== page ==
As such, you can either choose to do the defaulting of breaking down crying or feeling bad or you choose to see that as an opportunity to improve yourself. See that failure as an opportunity to identify what you did wrong in this application, what made me not selected and how can I improve on that the next time and not give up and keep pushing.


I have had my fair share of failures, I have had my fair share of disappointment and that has taught me those lessons the hard way and it is something I will continue to incorporate moving forward.




My advice for young publishers and writers out there is actually in three folds. The first is, don’t be afraid to do things differently because that is one of the things that have helped us actually since we started, we chose to do a lot of things differently, we chose to incorporate a lot of fresh ideas that have helped us serve our users better, I think I will advise them to not leave out the opportunity for creativity and innovation in whatever they do.


The second piece of advice is they should try to look at the ways of modeling or mirroring something that already works for other organizations and see how they can incorporate it into whatever they are doing and I think that is something that works because if I give you some of the examples of the best startup or businesses in the world you will see that there is a lot of modeling or mirroring that happens.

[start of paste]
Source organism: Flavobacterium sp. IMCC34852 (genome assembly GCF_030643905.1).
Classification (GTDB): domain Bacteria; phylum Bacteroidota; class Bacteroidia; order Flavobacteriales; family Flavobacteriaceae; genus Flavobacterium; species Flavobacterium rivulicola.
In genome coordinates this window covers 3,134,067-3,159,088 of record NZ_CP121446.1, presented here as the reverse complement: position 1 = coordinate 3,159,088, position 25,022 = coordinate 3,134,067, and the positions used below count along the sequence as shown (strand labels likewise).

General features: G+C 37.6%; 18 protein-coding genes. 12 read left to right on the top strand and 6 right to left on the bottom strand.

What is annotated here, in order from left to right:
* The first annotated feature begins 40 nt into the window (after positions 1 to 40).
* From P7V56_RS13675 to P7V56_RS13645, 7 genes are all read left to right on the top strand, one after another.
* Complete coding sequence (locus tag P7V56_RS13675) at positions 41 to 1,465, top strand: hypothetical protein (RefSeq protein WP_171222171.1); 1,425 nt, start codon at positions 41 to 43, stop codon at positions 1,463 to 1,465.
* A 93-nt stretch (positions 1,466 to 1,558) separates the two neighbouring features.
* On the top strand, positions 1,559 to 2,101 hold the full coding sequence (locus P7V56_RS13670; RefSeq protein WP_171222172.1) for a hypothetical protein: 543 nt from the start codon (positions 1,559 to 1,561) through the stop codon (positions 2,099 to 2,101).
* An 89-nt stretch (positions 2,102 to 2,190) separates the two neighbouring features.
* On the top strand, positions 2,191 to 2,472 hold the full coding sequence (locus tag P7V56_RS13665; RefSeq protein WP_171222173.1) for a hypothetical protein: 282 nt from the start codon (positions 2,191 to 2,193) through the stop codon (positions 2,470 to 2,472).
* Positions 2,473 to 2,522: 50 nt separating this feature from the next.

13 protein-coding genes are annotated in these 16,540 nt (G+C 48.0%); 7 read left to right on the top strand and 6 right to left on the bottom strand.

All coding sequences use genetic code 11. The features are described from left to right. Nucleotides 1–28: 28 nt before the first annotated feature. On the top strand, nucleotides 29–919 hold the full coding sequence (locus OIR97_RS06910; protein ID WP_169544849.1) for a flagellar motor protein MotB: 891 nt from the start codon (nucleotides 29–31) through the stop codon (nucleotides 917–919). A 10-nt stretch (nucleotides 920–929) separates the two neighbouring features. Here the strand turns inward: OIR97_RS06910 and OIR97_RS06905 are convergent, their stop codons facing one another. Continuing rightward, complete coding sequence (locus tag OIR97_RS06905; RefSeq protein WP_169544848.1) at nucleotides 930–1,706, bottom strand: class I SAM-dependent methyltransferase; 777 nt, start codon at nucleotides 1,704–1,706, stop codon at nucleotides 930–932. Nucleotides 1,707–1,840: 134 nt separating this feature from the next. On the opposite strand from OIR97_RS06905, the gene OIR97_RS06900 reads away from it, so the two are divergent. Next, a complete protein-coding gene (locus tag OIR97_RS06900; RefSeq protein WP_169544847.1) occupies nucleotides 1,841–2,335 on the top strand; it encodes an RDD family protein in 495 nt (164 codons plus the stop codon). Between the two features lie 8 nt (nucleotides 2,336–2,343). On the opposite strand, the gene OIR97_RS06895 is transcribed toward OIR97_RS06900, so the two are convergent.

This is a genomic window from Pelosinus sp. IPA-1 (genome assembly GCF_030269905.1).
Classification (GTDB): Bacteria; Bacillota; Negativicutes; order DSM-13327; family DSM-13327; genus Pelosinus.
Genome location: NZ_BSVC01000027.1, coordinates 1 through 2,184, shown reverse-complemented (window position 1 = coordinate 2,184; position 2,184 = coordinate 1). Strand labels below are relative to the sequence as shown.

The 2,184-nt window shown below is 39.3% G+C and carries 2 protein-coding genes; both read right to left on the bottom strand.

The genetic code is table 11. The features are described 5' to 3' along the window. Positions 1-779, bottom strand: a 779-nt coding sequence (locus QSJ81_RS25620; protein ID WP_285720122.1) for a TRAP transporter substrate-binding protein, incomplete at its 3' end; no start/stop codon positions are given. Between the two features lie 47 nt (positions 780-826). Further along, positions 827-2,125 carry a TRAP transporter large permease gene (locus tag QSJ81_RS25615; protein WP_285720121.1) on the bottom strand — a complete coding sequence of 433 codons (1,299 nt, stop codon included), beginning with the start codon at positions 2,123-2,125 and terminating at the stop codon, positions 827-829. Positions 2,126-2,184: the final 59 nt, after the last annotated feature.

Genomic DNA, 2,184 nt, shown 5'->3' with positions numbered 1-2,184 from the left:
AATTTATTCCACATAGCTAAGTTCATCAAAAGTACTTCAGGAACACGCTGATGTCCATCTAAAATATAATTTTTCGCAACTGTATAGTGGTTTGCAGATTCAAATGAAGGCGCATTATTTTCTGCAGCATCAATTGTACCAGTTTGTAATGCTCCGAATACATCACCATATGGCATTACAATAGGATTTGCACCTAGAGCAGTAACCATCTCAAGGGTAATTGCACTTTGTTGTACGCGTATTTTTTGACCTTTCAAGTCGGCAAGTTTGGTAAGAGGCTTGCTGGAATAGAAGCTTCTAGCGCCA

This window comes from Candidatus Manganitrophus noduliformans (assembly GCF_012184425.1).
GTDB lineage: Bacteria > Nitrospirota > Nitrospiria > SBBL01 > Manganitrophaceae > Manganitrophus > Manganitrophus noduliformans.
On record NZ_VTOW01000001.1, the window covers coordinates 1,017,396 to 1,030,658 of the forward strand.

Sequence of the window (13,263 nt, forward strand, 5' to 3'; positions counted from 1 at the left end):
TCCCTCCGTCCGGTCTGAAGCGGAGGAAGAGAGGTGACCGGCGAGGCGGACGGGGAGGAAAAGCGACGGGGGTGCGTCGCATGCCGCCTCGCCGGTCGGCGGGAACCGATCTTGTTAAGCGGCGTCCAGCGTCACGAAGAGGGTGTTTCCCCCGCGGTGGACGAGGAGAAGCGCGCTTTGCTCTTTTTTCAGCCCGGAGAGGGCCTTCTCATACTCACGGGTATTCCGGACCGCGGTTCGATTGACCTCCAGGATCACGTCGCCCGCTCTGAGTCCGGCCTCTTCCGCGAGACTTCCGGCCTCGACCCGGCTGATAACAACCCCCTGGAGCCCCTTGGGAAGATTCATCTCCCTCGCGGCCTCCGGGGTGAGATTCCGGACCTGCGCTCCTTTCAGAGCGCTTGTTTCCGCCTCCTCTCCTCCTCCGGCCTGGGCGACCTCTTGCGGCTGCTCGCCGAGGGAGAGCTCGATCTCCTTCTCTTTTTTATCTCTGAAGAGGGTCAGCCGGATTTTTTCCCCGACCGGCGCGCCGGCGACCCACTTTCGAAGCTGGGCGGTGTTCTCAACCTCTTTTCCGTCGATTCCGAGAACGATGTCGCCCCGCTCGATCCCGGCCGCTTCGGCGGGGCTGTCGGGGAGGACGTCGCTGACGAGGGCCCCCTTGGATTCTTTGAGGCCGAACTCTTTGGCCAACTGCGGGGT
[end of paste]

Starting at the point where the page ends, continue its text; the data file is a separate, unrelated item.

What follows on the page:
Take for instance Uber and Airbnb. Uber is a startup that enables you to get rides with strangers, connects drivers with people that want to get a ride. Airbnb is a platform that connects people who need accommodation, although the two businesses have different markets, you can see there is a very strong relationship between the two of them and it’s just connecting someone that needs something to someone that has something and I’m pretty sure Airbnb mirrored Uber to come up with their business idea and today they are worth more than 10billion dollars. 


It’s also a great idea for writers and for publishers that are trying to start up. You need to look at which writer is out there that is doing good and you enjoy the person’s work and it’s in your niche (please remember that it is also important to know your niche and what you enjoy writing). 


So you can try to model around this writer, try to do the things the writer does, and try to improve on that and the same goes for publishers as well.

The final advice I have is, don’t shy away from collaborations and partnerships, try to look for ways you can work with people you refer to like your competitors to a certain extent because that is important. Try to look at ways of making partnerships work because that way it will be beneficial for both yourself and your competition. 


So you look for collaboration, look for areas of joint work so you can both come up with something together. Like a favorite quote of mine, “The competition is not between ourselves, the competition is with poverty”. 

So once we can see beyond competing with ourselves we will realize that we don’t need to compete with others because everyone has the same purpose and that purpose is to live a life of meaning and not one of poverty and lack. So we all need to just look at that as a combined point of Unionism and move forward from there